“Election Data Is Vital to Voting Rights. So Why Is It So Hard to Track Down?”


And the problem extends far beyond New York. Precinct-level election data underpins a world of election analyses. It’s a foundation for Voting Rights Act lawsuits throughout the country. Proving how badly maps are gerrymandered is impossible without this data, since it’s needed to assess districts’ partisanship. It’s also used to make all sorts of mapsgraphics and tools of neighborhood partisan trends. And combining precinct partisanship data with demographic, geographic and income data is used to address a wide range of political science questions, including showing that voter fraud claims in the 2020 election were unfounded

Yet there is no entity in the United States that records election returns or maintains boundary maps for the country’s 180,000 precincts. Many states don’t even provide this data for the full collection of precincts within their borders. Instead, universities, newsrooms, nonprofits and volunteers collectively spend thousands of hours after every major election gathering it themselves. 

It’s a Herculean task for organizations that are often short on time and resources, and leaves the people who need precinct data at the mercy of individual county or local election offices whose data quality varies drastically. It also burdens underfunded election officials who are inundated with repeated requests for the same data. …

Some states make this process a lot easier than others. For example, Minnesota’s secretary of state’s office posts the entire state’s precinct-level election results together on its website; it also provides digital maps of precinct boundaries, called shapefiles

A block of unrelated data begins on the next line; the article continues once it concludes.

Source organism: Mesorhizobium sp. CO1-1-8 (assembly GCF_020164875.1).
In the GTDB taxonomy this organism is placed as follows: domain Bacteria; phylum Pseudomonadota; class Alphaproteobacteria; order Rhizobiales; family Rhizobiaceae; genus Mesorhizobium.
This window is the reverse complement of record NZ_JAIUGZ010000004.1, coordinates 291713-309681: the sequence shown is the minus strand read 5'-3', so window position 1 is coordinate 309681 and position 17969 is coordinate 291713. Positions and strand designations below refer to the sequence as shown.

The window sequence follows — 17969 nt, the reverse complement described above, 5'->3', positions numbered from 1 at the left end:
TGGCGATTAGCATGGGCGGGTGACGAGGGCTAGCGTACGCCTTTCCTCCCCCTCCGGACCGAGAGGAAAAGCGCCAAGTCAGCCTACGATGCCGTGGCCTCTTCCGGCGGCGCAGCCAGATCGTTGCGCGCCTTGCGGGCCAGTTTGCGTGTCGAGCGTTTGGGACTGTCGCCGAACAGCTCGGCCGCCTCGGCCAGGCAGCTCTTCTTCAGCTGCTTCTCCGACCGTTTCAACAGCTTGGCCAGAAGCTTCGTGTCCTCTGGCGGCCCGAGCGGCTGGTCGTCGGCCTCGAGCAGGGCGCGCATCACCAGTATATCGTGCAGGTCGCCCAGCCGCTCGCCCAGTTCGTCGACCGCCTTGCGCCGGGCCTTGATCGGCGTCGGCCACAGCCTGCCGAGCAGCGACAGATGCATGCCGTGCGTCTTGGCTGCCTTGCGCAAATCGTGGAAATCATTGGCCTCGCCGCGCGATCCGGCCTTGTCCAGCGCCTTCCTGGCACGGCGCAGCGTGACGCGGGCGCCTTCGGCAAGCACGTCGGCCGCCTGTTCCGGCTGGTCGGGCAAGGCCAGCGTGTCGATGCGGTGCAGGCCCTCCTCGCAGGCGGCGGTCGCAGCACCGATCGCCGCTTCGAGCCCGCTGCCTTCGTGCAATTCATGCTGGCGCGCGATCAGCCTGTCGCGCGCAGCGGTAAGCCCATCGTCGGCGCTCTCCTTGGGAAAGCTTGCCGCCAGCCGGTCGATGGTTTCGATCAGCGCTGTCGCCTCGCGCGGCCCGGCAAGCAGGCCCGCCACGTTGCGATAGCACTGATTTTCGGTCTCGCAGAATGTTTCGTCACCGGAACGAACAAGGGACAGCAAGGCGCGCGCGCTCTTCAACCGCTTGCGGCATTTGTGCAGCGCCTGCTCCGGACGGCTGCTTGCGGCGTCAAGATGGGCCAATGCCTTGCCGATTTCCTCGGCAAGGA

The variation between states was captured in dramatic visual form in a project published by The New York Times after the 2020 election. A team of journalists, data scientists, and developers set out to produce a map of U.S. precincts, color-coded by how each voted. 

Four states on the map—Alabama, Alaska, Louisiana, and Virginia—are completely blank, as are large swaths of Idaho, Missouri, Kentucky, and Louisiana.

It took The Times three months of full-time data and software development work to assemble the data after the election, plus months of preparation ahead of election night, according to Miles Watkins, who helped manage the project. “As of when we published the nationwide map, I feel pretty confident that we were using every single piece of open data or FOIA-able information that we could,” he told Bolts. But even with that effort, one of the best-staffed publications in the nation wasn’t able to obtain the data to complete the map. 

Ultimately, over 10 percent of all votes cast in the election weren’t pictured in the map.

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